Remember, the only way to the next project is through the existing one. Although it’s fun to keep tinkering with your manuscript, don’t take it to the grave. Give yourself a deadline, and once it passes, move onto the next project. You will become a better author by the number of projects that you complete, not by how often you polish the same bit of text.

If you constantly challenge yourself, working hard comes naturally. In fact, you may not view it as “work” at all. It’s something that you must do, like breathing. Once it becomes habit, your body will be more receptive to supporting the long hours necessary to succeed.

Dump any negative inclinations that you harbor, and put a positive spin on everything you do. By choosing a positive outlook from the start, the workload never seems overbearing. As you invest more time on this higher plane of thinking, new worlds will reveal themselves to you, and the quality of the experience will sharpen. Fear not how you will exert yourself, but what you will miss if you don’t.

Now is your opportunity, and through hard work you will make the most of it, each and every time.

Wednesday, October 5, 2011

Sweet Sacrifice: Consistency is Gold

Organization. Discipline. Consistency. I can already hear you cringe.

These are the most difficult words for a person to hear who is chronically disorganized, sporadic or easily distracted.

Yes, I’m talking about yours truly.

Is it surprising that things are so chaotic when we allow piles of paper to become mountains, relying on our fine memory and intellect (or lack thereof) rather than a well-conceived plan, and working only when we feel inspired? No wonder nothing ever gets done.

Perhaps you dream of a day when you’re in total control, churning out books effortlessly due to your tireless work ethic and flawless writing system? Me too. But rather than dream about, let’s think of a way to make it happen. It all starts with belief, a belief that one day you could be that person.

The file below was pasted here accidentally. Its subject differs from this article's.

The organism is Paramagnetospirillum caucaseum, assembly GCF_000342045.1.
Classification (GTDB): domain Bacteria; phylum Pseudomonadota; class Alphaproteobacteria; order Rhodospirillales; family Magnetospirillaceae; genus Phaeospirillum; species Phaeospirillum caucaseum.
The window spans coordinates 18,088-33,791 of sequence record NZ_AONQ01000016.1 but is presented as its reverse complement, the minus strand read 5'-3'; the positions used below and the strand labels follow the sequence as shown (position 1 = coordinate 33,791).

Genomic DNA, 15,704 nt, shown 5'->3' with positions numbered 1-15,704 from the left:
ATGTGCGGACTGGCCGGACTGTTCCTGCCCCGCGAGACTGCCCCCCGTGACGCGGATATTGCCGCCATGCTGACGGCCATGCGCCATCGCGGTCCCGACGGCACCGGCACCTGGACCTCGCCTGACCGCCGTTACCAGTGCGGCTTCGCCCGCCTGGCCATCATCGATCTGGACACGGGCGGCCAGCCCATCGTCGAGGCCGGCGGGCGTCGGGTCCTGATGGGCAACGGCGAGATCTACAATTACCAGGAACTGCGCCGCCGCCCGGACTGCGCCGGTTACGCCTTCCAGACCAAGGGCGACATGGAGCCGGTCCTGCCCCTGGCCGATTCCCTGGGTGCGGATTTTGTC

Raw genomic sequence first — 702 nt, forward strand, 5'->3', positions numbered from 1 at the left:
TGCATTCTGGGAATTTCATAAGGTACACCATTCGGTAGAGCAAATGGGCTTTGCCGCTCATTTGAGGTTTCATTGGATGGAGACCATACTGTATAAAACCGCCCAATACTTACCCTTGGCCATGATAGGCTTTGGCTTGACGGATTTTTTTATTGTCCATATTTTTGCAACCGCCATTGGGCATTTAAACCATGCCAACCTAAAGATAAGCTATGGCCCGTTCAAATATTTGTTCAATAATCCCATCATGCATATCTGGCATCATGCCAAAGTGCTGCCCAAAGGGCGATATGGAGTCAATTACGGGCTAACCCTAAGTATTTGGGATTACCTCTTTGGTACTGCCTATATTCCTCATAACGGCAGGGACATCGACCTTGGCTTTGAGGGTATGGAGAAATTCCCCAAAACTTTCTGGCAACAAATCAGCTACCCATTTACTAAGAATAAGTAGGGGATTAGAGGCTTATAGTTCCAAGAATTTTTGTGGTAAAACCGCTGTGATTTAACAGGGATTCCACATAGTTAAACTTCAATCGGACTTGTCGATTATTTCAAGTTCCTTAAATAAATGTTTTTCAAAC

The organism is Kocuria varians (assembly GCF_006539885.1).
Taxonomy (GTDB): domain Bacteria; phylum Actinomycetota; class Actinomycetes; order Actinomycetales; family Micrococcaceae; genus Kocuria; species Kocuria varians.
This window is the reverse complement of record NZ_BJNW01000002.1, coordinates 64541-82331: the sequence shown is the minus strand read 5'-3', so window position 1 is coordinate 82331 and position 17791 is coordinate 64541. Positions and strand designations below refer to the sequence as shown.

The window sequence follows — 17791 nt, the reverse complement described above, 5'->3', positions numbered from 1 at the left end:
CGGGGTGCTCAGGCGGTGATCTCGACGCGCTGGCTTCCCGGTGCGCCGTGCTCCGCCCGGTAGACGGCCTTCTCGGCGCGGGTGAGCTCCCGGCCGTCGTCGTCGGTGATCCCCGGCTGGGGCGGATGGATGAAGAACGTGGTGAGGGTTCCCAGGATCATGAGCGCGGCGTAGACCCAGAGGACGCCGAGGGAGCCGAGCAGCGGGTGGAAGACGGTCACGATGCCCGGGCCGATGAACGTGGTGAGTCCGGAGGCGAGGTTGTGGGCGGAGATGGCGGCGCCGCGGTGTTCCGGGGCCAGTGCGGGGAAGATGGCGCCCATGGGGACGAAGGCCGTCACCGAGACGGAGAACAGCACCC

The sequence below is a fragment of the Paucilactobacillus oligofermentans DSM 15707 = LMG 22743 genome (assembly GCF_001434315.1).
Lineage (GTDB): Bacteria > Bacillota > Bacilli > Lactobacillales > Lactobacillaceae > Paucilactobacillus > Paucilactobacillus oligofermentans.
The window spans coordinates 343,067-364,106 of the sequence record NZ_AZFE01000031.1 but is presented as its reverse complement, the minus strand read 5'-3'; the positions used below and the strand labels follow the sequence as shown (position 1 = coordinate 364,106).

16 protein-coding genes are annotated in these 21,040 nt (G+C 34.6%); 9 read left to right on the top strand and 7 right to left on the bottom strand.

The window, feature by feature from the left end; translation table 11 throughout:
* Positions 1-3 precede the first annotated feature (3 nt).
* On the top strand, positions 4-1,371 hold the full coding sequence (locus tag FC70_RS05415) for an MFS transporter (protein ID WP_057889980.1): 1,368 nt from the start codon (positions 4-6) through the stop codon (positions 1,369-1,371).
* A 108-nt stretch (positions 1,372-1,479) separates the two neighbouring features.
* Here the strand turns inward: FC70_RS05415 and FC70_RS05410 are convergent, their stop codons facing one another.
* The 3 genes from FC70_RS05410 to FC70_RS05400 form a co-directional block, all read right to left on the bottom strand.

Consistency is a trait that everyone needs to work on, especially published authors. Challenge yourself to write better novels with each successive work and you will grow along with your writing.

There are plenty of things in our personal lives that can derail us if we let them. The trick is not to make writing more difficult than it already is, or give up when we hit a rough patch.

If you don’t feel like you have enough time to be a writer, give yourself a reality check: you don’t write because you have to, but because you choose to (although some of us self-absorbed neophytes believe that we are chosen). Think of the smiles on people’s faces when they read your novel, and stand in line for you to sign their copy. Writing is not a chore; and if you can’t see past the inherent labor resident in all tasks, how are you supposed to be any good at it?

Instead of focusing on your shortcomings, take action. If you’re truly passionate about writing, engage in it every chance you get. By writing every day, eventually it will come easier. And don’t worry about running out of ideas; by silencing your mind and listening to your inner voice, you’ll be amazed at what begins to surface.

It’s not surprising that our minds take a little while before they’re capable of composing good prose regularly. To a small degree it’s physiological in nature: the human brain needs to form new connections and fire up old ones so that it can operate efficiently. Life experience and repetition also factor in; both of which you have control over. In a nutshell, we shape ourselves into what we choose to be through action, determination and repetition, which can be summarized in one word: consistency.

By consistently working hard, you will learn how to deal with problems as they arise. You will get better at making the most of your time, and by pushing through obstacles, you will gain confidence that you can overcome anything in your path.